Others continue to ‘celebrate’ these so-called divisions, which would significantly impede the potential of the AU to benefit from its membership of the G20, whilst Africa has demonstrated a staunch consensus on several global issues that are negatively affecting the African continent and its people. There exists a resounding consensus surrounding the multifaceted challenges encompassing poverty…

As the 2024 G20 Summit draws near, a certain pessimistic sentiment has surfaced regarding the AU’s inclusion in the G20. Critics contend that Africa’s perceived lack of unity, exemplified by the divergent voting patterns of AU member states within the United Nations, regarding conflicts such as the Russian-Ukrainian war and the Israeli-Palestinian issue, undermines its effectiveness. Indeed, attention has been drawn to the prevalent competition and discord among regional powers, including the current divisions within the West African regional bloc, notably the Economic Community of West African States (ECOWAS), particularly in addressing the recurrent challenges posed by military coups in the region.

Others continue to ‘celebrate’ these so-called divisions, which would significantly impede the potential of the AU to benefit from its membership of the G20, whilst Africa has demonstrated a staunch consensus on several global issues that are negatively affecting the African continent and its people. There exists a resounding consensus surrounding the multifaceted challenges encompassing poverty, aggressive exploration and exploitation of its mineral and human resources, the proliferation of small arms and foreign fighters across Africa, the pressing concerns of climate change, dependency, and the democratisation of global institutions, such as the UN and its Security Council. Africa requires support in different areas like infrastructural development, as about 50.6 per cent of Africans on the continent lack access to electricity. Thus, transitioning to renewable energy sources to mitigate climate change involves costs associated with infrastructure investment and technology deployment.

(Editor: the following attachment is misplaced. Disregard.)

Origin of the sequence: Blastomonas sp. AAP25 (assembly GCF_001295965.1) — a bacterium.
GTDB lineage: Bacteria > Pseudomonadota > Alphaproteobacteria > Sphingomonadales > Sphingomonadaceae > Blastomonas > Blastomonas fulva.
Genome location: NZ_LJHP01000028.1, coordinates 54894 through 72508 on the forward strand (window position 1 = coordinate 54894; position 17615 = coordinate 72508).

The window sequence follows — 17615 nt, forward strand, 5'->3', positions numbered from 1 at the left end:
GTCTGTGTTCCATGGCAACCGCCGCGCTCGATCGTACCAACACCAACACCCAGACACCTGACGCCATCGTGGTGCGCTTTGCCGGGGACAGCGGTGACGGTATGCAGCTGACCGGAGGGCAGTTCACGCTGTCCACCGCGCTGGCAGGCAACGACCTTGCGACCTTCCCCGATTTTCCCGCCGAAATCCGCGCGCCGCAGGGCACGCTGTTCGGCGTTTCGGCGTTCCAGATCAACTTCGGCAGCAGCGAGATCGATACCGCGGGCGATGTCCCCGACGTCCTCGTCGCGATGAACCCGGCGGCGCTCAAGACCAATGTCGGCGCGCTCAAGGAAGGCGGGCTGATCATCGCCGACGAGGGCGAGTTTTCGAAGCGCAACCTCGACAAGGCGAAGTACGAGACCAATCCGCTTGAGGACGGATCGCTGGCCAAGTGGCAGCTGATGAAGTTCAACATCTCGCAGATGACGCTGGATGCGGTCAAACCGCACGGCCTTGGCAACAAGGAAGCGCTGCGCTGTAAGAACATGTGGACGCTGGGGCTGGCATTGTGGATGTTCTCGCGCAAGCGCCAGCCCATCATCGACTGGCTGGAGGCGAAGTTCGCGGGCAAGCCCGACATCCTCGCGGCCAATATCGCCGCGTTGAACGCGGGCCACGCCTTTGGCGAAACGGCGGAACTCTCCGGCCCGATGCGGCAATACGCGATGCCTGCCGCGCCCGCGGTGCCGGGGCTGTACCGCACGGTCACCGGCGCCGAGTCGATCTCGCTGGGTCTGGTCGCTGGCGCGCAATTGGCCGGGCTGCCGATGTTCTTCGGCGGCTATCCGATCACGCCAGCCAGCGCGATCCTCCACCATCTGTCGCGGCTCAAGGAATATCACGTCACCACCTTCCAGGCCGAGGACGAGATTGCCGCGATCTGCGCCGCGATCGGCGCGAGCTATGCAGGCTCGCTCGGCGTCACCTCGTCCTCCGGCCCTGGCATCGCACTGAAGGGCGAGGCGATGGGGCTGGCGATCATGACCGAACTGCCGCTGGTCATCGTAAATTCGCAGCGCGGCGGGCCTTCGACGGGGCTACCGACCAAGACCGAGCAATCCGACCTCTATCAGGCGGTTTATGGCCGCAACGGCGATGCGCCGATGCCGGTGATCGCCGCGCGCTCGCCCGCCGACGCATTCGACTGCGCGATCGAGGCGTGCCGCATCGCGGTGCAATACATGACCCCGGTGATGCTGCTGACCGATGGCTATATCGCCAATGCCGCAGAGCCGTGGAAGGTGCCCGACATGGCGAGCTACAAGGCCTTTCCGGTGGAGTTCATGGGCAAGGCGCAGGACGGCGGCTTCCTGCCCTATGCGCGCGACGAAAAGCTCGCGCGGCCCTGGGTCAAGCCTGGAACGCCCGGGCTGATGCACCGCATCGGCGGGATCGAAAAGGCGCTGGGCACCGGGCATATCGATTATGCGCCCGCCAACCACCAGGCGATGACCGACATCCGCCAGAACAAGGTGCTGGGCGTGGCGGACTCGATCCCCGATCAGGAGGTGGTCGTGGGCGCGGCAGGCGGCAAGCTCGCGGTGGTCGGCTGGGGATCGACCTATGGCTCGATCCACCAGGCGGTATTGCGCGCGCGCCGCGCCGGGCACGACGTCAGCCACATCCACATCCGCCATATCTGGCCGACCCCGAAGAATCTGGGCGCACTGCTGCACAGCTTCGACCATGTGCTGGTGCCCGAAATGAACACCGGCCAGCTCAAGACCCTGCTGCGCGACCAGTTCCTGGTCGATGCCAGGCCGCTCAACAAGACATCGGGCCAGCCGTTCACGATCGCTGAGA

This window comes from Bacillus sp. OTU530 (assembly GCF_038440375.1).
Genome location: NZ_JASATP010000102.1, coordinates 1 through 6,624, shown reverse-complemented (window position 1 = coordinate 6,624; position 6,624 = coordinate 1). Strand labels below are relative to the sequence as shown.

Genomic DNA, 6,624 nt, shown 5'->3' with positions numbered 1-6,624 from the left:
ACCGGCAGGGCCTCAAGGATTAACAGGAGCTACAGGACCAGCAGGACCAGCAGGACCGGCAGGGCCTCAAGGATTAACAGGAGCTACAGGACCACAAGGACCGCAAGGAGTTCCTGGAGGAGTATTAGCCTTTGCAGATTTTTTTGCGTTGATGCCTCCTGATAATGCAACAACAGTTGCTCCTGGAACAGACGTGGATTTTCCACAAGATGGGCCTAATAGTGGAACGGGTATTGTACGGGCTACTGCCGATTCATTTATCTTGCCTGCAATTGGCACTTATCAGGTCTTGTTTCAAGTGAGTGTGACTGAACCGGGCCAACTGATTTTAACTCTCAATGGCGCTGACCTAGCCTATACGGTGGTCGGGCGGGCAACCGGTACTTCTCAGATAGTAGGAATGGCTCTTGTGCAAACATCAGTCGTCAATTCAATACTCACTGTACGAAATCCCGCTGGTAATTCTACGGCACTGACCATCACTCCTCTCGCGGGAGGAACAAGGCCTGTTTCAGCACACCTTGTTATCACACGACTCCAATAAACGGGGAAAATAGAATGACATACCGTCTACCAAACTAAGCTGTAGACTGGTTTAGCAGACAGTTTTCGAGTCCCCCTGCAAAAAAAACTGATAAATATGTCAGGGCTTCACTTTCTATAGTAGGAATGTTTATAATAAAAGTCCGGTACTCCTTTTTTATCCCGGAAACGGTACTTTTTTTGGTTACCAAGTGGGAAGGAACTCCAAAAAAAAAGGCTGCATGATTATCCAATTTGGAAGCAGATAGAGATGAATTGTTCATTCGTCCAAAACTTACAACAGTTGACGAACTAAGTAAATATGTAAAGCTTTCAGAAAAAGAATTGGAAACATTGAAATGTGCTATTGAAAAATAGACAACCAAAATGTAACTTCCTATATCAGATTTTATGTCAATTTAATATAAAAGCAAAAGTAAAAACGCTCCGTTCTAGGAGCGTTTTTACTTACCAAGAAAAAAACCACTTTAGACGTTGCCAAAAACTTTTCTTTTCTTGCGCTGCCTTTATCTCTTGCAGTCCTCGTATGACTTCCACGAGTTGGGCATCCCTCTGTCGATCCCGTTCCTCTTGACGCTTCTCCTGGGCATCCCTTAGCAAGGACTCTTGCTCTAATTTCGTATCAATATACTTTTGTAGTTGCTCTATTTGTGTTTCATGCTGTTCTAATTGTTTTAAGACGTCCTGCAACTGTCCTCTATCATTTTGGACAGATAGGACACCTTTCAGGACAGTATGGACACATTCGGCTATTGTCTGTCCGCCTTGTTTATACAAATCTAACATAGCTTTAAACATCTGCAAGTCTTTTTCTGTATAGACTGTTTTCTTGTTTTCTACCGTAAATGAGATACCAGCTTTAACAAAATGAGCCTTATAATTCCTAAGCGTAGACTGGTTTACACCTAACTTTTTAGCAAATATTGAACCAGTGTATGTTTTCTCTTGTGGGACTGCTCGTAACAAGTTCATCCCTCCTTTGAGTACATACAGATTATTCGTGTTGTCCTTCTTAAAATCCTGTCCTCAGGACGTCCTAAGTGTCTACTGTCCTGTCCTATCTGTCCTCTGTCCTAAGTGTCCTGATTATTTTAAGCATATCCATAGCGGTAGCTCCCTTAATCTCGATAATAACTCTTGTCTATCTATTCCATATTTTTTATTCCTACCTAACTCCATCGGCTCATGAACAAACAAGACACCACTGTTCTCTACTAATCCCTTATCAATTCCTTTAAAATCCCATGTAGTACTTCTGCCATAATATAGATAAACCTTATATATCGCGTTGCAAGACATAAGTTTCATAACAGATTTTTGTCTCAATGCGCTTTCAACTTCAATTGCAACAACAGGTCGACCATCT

The AU must build consensus among its member states concerning global issues that directly affect Africa, adopt proactive agenda-setting diplomacy, and consult widely with resourceful Africans, think-tank and civil society organisations, and the private sector for its effectiveness. AU’s membership can alleviate Africa’s voice on the global stage, present an opportunity to influence the socio-economic and political agenda of the global powers…

While the issue of reparations has not been on the top of the agenda of African states and the AU, the continental body should demand greater commitment from the G20 members to bridge the widening global inequality gap. Among others, the platform also presents an opportunity for the AU to contend with the securitisation of migration and weaponisation of official development assistance (ODA) by G20 members, particularly the European Union (EU). Furthermore, amidst the complex dynamics of climate change and global warming, it is evident that the onus primarily falls upon the global powers for their significant contribution to these phenomena. Meanwhile, Africa and the broader Global South persist as vulnerable entities, bearing the brunt of the repercussions stemming from the negligent stewardship of the Earth’s atmosphere.